Before the Winter Solstice was taken over by Christians and rebranded a celebration of Christ’s birth, it was a purely secular affair.
Actually, even more than that: it was an atheistic celebration of nature for nature’s sake. A joyful recognition of the abundance of our world and the importance of looking after it.
A lot of the symbols of the original festival have survived its Christianisation, most notably the Christmas tree, which for some reason few Christians even attempt to try to fit into their story.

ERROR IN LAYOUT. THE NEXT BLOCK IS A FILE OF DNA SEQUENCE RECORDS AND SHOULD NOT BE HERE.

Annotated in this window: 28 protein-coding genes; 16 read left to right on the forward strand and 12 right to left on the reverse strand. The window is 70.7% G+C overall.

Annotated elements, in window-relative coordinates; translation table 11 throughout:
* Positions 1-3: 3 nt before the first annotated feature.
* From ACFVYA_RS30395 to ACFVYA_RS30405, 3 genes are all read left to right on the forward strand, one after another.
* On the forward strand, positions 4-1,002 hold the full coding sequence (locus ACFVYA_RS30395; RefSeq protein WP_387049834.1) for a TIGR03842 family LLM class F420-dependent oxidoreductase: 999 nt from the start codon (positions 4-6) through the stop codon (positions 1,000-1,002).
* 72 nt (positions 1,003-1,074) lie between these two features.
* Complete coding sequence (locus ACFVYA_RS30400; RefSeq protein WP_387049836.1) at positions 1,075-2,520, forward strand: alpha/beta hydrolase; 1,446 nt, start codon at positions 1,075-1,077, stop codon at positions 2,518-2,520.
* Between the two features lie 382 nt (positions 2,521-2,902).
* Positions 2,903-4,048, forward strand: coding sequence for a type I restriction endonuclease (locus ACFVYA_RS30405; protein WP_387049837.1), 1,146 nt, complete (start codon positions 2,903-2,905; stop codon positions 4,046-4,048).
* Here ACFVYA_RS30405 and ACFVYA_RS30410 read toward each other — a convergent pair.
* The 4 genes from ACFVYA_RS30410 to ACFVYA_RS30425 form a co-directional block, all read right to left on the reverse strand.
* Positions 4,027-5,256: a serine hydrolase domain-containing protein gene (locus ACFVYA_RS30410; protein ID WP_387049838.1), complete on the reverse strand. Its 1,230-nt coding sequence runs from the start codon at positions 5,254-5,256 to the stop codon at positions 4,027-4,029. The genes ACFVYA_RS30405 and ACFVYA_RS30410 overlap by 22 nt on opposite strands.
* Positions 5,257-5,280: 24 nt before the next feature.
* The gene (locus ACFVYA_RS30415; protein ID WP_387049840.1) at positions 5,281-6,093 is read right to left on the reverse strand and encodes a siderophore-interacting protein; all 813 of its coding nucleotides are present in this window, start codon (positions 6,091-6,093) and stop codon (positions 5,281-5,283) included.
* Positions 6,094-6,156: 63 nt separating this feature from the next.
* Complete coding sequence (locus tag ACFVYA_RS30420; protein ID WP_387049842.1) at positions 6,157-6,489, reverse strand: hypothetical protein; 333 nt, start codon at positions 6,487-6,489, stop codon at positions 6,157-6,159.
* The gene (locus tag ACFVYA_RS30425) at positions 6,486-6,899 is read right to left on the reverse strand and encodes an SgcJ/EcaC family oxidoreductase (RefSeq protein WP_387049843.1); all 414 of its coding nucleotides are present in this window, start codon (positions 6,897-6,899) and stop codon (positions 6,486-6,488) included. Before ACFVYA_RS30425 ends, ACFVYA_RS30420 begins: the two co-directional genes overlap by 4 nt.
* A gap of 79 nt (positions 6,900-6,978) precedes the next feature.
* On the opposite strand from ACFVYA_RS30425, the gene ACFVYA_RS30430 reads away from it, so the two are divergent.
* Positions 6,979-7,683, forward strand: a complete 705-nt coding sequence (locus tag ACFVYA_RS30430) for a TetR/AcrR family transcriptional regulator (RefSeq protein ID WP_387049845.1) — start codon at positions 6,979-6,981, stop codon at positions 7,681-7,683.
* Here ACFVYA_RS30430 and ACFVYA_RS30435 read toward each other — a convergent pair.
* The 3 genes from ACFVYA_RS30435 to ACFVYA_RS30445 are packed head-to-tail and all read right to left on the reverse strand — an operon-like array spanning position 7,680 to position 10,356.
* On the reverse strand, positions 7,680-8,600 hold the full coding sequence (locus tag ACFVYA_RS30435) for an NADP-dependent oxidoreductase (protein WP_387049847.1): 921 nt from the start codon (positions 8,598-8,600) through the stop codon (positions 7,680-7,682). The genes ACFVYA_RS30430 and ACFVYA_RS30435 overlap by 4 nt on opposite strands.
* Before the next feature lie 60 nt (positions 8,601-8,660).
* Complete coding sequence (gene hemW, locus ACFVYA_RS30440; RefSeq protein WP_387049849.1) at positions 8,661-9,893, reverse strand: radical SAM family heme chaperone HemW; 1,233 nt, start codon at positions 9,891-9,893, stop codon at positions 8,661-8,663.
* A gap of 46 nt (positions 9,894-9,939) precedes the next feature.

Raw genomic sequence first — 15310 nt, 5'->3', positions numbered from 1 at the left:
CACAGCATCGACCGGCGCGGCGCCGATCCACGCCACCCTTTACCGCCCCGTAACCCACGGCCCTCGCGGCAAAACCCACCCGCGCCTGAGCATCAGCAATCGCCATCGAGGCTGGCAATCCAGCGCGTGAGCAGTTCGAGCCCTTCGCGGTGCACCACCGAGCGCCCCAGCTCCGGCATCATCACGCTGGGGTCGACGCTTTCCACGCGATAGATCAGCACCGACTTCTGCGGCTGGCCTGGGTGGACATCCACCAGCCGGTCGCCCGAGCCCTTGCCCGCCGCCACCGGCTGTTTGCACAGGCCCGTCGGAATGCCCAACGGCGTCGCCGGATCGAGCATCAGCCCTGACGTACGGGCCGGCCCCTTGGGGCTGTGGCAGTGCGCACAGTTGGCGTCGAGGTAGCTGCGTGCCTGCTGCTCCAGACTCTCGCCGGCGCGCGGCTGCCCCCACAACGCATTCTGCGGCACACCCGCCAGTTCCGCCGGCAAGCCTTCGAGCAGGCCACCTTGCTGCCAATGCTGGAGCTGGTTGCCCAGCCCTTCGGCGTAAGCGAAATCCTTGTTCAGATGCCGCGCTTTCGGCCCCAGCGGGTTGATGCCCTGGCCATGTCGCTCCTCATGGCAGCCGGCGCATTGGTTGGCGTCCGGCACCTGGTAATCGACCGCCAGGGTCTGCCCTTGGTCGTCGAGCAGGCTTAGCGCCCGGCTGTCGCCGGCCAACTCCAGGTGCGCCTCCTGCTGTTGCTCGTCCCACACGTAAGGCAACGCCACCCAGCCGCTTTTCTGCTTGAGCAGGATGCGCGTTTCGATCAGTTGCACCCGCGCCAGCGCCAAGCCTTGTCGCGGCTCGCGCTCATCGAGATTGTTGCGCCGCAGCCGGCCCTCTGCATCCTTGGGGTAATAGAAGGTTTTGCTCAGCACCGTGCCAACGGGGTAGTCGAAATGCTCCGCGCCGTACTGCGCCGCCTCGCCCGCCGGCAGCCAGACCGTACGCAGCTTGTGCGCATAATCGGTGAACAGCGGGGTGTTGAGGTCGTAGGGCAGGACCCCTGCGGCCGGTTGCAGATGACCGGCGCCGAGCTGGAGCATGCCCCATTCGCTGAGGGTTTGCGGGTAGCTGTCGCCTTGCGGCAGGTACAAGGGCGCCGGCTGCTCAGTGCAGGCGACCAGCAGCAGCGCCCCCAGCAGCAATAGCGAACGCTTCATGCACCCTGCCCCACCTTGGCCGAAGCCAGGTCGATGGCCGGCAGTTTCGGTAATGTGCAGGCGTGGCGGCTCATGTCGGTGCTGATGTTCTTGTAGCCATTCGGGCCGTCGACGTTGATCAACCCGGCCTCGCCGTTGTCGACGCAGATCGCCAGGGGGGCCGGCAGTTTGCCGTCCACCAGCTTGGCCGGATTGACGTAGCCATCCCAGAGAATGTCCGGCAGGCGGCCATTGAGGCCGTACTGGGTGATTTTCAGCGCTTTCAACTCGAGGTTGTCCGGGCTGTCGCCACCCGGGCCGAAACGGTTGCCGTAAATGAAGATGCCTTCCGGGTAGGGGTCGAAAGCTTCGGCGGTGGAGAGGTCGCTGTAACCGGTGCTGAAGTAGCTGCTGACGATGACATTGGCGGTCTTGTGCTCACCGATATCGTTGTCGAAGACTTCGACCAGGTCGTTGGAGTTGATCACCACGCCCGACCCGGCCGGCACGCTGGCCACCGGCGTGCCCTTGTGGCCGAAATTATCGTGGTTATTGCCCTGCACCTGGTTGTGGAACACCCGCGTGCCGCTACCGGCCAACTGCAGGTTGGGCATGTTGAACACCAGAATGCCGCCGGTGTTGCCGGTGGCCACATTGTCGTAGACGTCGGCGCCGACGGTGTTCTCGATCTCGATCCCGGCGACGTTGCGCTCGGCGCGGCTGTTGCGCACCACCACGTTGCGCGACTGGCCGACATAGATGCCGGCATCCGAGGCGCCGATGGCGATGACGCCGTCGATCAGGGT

Given the atheistic origins of the season, it’s endlessly amusing when Christians (particularly in the US) concoct arguments against a mythical “War on Christmas” supposedly being waged by those who would have religion turfed out of public life. Most probably don’t even know that they are the invaders here.
To illustrate the point, a plaque was erected in Olympia, Washington reading:
“At this season of the Winter Solstice, may reason prevail. There are no gods, no devils, no heaven or hell. There is only our natural world. Religion is but myth and superstition that hardens hearts and enslaves minds.”
Of course it was torn down after an hour after it was erected.
Freedom of religious expression is a decidedly one-sided affair in the Land of the Free.